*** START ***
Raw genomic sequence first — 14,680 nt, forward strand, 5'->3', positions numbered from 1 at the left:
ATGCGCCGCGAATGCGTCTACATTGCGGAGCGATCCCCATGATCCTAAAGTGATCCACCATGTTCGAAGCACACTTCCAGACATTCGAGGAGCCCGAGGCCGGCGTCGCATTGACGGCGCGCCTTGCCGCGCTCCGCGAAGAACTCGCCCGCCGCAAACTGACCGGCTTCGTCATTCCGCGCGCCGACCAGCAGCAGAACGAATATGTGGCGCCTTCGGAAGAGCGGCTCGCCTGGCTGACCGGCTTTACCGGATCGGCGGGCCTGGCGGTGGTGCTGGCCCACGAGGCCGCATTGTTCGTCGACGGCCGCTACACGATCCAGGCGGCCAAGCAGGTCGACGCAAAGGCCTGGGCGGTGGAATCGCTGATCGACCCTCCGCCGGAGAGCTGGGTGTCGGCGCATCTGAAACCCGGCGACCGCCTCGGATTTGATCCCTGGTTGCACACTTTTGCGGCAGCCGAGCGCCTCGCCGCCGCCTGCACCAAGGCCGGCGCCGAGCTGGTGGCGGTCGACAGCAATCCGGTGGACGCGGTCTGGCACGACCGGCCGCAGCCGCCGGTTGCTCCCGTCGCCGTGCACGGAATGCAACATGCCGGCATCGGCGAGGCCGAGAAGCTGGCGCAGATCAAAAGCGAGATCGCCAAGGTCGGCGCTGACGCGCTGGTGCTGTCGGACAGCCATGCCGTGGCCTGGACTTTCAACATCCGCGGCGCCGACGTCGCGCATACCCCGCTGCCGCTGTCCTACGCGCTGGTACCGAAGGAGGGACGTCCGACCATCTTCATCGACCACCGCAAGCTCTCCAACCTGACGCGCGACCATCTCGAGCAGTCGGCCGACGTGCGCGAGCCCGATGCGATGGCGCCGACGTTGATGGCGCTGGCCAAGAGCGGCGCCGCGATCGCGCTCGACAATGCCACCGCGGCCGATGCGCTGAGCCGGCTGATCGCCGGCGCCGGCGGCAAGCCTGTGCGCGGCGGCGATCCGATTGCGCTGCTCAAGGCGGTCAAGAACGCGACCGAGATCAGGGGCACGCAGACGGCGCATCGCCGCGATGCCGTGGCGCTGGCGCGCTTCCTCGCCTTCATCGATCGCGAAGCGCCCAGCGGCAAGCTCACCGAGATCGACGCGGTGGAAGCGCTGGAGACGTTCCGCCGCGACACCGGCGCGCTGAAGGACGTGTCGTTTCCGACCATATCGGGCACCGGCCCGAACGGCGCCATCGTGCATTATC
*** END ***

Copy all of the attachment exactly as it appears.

Raw genomic sequence first — 14,680 nt, forward strand, 5'->3', positions numbered from 1 at the left:
ATGCGCCGCGAATGCGTCTACATTGCGGAGCGATCCCCATGATCCTAAAGTGATCCACCATGTTCGAAGCACACTTCCAGACATTCGAGGAGCCCGAGGCCGGCGTCGCATTGACGGCGCGCCTTGCCGCGCTCCGCGAAGAACTCGCCCGCCGCAAACTGACCGGCTTCGTCATTCCGCGCGCCGACCAGCAGCAGAACGAATATGTGGCGCCTTCGGAAGAGCGGCTCGCCTGGCTGACCGGCTTTACCGGATCGGCGGGCCTGGCGGTGGTGCTGGCCCACGAGGCCGCATTGTTCGTCGACGGCCGCTACACGATCCAGGCGGCCAAGCAGGTCGACGCAAAGGCCTGGGCGGTGGAATCGCTGATCGACCCTCCGCCGGAGAGCTGGGTGTCGGCGCATCTGAAACCCGGCGACCGCCTCGGATTTGATCCCTGGTTGCACACTTTTGCGGCAGCCGAGCGCCTCGCCGCCGCCTGCACCAAGGCCGGCGCCGAGCTGGTGGCGGTCGACAGCAATCCGGTGGACGCGGTCTGGCACGACCGGCCGCAGCCGCCGGTTGCTCCCGTCGCCGTGCACGGAATGCAACATGCCGGCATCGGCGAGGCCGAGAAGCTGGCGCAGATCAAAAGCGAGATCGCCAAGGTCGGCGCTGACGCGCTGGTGCTGTCGGACAGCCATGCCGTGGCCTGGACTTTCAACATCCGCGGCGCCGACGTCGCGCATACCCCGCTGCCGCTGTCCTACGCGCTGGTACCGAAGGAGGGACGTCCGACCATCTTCATCGACCACCGCAAGCTCTCCAACCTGACGCGCGACCATCTCGAGCAGTCGGCCGACGTGCGCGAGCCCGATGCGATGGCGCCGACGTTGATGGCGCTGGCCAAGAGCGGCGCCGCGATCGCGCTCGACAATGCCACCGCGGCCGATGCGCTGAGCCGGCTGATCGCCGGCGCCGGCGGCAAGCCTGTGCGCGGCGGCGATCCGATTGCGCTGCTCAAGGCGGTCAAGAACGCGACCGAGATCAGGGGCACGCAGACGGCGCATCGCCGCGATGCCGTGGCGCTGGCGCGCTTCCTCGCCTTCATCGATCGCGAAGCGCCCAGCGGCAAGCTCACCGAGATCGACGCGGTGGAAGCGCTGGAGACGTTCCGCCGCGACACCGGCGCGCTGAAGGACGTGTCGTTTCCGACCATATCGGGCACCGGCCCGAACGGCGCCATCGTGCATTATC